Powell’s children have similar anxieties. Television producer Norman Powell, 46, and studio hairdresser Ellen Powell, 42 (both children of Powell’s first wife, Joan Blondell), accompanied their father to Utah. “How dare people not be warned if there is some knowledge of even a potential danger?” Ellen asks. “I’m all for looking into this thing because possibly it could help a few people.” Her brother Norman observes that a lawsuit by the relatives of movie stars could help draw attention to the plight of the 15,000 residents of Saint George. “These poor folks, with no celebrities among them, are just quietly dying out there and nobody cares,” Powell says. “But with the high number of casualties among a Hollywood cast, maybe someone will sit up and take notice.”
The manner in which actors Wayne and Armendariz accepted the news of their fatal cancers was strikingly different except in one regard—neither man seems to have questioned how he contracted the disease or suspected that the atomic tests might have been responsible. After doctors gave him only three months to live, Armendariz returned to a hotel with his wife, Carmen, and asked her to get him a ham sandwich. When she returned, she found him dead; he had shot himself through the heart. “I was in shock, but if you knew Pedro, you’d know that’s just what he would have done,” says Carmen.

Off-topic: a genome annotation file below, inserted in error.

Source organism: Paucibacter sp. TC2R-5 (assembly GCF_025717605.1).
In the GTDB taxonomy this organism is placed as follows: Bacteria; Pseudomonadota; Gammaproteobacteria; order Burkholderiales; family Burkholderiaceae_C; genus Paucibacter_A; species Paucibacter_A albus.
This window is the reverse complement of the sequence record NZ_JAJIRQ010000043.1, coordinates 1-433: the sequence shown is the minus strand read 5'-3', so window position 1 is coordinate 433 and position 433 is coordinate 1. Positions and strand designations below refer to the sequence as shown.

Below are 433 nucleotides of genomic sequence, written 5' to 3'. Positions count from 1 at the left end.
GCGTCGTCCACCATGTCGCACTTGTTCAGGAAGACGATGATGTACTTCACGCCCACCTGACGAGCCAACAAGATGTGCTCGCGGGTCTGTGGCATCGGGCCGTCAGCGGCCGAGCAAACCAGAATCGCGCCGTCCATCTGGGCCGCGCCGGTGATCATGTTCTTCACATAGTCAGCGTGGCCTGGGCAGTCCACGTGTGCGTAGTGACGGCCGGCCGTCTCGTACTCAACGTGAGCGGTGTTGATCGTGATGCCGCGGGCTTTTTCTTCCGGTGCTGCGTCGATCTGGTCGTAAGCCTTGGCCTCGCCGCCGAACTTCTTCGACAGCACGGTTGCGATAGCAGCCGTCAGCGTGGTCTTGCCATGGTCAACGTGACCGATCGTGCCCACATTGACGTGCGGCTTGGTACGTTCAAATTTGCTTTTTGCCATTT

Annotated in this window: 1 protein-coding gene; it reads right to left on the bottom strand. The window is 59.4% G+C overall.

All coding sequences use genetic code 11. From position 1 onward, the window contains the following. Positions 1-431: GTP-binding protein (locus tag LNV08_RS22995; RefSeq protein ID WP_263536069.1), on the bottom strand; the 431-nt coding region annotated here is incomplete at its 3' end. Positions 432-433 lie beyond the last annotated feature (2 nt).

When Wayne heard of his friend’s death, son Michael Wayne recalls, he said, “I don’t blame Pete. I’d do the same thing that he did.” Wayne did not, however, choosing instead to fight a long, painful battle against lung, throat and stomach cancers. He died in June 1979. “He was cheerful right through to the end,” says Michael, president of the family’s Batjac Productions. “I think he stayed alive on willpower alone. He didn’t cry over a lot of stuff that went by in the past, things that you can’t do anything about. Suing the government isn’t going to bring my father back.” Hayward’s son Tim Barker agrees, but he hopes the story of The Conqueror’s, grim aftermath will deliver a profoundly cautionary message. “The point is to finally focus public attention,” says Barker. “Over the years a lot of people—government and private industry alike—have been dumping things into the air and water without worrying about the effects. The damage in this case is done. But if enough people get angry about it, maybe they can minimize the harm for the future.”